Texas House unanimously passes Dallas pension fund bill

The Texas House of Representatives unanimously approved a plan to salvage the failing Dallas Police and Fire Pension Fund.

Mayor Mike Rawlings fought the measure that he says will commit taxpayers to the costly bailout. He believes current and future retirees who are in the fund do not bear enough of the pain.

But the author of the rescue plan said it will spread the problem out over the entire city, not just pensioners and their survivors.

Ennis Hill and Steve Bass are two retired firefighters who never thought they would be spending their golden years trying to fight for the benefits promised to them.

"What worries me is the failure of the pension fund,” Hill said.

"It is a frightening, scary thing,” Bass admitted.

The two have spent the past three days trying to convince lawmakers in Austin to pass the bill that would save their pension.

“Tried to hit every member of the house, all 150 of them,” Hill said.

Without social security, the pension is the only thing first responders have to live on.

“It is heart wrenching that the pension could possibly fail,” Bass said.

The bill will make the pension solvent in an estimated 42 years. But Rawlings has called it a ‘taxpayer bailout’ that will cost the city $1.5 billion.

Dallas Police Association President Frederick Frazier points out the bill costs police and fire a lot, too.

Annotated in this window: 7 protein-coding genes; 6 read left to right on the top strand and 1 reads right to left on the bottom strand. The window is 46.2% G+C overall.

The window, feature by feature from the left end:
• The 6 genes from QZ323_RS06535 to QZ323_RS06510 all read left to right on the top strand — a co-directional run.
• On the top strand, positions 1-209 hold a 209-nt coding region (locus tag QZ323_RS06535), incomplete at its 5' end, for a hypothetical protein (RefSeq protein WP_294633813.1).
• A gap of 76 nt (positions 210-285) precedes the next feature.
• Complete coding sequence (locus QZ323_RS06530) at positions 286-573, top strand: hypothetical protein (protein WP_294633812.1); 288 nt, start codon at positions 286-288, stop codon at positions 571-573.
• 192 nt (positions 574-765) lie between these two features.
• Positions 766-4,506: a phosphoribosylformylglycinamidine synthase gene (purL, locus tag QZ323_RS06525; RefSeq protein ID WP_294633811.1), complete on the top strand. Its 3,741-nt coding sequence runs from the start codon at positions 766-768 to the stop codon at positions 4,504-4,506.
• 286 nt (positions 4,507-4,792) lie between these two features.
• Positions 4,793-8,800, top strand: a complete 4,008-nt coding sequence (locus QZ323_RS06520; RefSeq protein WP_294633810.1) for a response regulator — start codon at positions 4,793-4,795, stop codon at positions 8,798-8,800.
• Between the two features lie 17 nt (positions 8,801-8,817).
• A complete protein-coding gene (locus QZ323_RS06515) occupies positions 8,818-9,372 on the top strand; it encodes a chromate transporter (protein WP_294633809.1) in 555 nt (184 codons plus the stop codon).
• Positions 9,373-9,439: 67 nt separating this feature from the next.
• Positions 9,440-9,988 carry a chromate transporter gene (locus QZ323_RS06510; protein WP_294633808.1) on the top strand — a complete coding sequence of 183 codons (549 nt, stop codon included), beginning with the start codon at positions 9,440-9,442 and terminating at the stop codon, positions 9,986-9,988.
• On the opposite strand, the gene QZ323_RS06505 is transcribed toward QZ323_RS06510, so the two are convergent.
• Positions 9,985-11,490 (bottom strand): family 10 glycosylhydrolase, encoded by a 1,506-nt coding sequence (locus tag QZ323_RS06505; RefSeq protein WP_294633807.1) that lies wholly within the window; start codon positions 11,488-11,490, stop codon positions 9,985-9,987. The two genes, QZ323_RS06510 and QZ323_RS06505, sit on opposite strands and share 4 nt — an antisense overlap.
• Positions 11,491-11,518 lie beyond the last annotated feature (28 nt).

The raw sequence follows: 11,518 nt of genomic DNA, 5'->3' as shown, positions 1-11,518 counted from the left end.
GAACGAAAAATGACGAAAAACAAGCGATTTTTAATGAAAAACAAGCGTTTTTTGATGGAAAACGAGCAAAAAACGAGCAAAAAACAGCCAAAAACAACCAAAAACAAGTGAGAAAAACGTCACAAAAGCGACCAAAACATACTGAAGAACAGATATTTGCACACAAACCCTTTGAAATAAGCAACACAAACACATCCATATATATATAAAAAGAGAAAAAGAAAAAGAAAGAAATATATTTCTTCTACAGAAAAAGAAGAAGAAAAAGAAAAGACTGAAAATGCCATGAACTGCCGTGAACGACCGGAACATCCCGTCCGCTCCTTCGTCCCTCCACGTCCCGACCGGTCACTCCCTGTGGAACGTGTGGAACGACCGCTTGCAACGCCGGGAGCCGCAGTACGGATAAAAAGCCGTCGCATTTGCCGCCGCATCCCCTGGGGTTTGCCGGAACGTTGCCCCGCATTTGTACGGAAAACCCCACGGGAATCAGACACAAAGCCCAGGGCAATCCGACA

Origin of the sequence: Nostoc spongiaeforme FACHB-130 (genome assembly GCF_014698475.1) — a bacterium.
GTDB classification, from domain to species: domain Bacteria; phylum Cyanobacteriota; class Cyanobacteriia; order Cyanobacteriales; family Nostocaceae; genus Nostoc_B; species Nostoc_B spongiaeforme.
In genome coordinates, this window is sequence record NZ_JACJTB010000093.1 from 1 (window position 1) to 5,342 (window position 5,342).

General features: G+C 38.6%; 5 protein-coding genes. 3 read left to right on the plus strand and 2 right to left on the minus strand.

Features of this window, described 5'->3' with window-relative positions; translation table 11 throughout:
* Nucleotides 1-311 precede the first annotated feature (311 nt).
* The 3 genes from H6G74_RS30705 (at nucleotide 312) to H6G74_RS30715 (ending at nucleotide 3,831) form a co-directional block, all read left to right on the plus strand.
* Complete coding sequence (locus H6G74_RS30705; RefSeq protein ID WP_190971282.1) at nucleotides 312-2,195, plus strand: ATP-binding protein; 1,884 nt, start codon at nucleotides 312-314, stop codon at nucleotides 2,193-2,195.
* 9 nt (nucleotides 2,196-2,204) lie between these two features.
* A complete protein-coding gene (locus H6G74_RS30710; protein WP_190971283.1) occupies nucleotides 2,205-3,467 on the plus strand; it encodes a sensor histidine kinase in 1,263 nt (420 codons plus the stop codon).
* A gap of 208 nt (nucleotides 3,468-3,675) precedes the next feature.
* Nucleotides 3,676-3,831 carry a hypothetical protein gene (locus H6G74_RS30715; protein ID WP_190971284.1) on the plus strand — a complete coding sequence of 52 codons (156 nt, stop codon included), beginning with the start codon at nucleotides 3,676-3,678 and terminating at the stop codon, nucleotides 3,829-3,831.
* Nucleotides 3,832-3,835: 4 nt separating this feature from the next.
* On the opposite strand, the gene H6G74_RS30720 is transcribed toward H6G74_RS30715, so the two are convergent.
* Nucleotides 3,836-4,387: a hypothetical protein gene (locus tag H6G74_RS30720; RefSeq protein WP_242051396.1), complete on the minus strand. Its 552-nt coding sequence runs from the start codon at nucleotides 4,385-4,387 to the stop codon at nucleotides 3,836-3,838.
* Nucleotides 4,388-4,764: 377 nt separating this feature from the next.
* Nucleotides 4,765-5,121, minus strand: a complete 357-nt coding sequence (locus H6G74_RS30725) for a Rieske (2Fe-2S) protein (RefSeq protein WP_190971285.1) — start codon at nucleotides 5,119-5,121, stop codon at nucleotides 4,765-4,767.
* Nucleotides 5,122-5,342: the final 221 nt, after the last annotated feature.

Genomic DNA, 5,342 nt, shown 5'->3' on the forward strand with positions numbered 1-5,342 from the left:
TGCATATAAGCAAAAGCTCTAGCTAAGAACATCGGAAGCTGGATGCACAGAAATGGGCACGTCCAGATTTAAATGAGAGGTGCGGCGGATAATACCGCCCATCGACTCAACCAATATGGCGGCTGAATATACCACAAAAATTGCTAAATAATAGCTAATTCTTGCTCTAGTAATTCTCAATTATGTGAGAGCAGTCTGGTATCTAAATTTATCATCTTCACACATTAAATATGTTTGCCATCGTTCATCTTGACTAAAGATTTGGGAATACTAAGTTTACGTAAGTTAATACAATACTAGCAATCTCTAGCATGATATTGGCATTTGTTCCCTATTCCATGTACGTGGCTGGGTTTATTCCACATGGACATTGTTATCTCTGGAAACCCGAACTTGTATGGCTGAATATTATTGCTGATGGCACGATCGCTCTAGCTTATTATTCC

“It is hard to cheer and say this is great because it will take so much commitment from police and fire city,” he said. “Everyone will have to do their part to push this forward."

Frazier says the alternative would be more costly for everyone.

“Because you have police and fire on the verge of collapsing,” he said. “Ad without them, you have a city on the verge of that.”

House Pension Committee Chairman Dan Flynn says based on the numbers his office has analyzed, he does not believe his bill will require a tax increase for Dallas homeowners. He is now reviewing the amendments proposed at the 11th hour by a south Dallas representative Yvonne Davis. But with all this, Flynn is not feeling much pressure to tack on the amendments.

"It is a great reward to get all members voting for you, particularly on a big bill."

Rawlings was not in Austin but said in a statement, "Texas House members delivered a brutal and unprecedented blow to Dallas taxpayers. I'm disappointed but not surprised that the House is poised to pass the Flynn Dallas taxpayer bailout package."

The bill passed 132-0. If the bill passed on Thursday, it will then go to the Senate.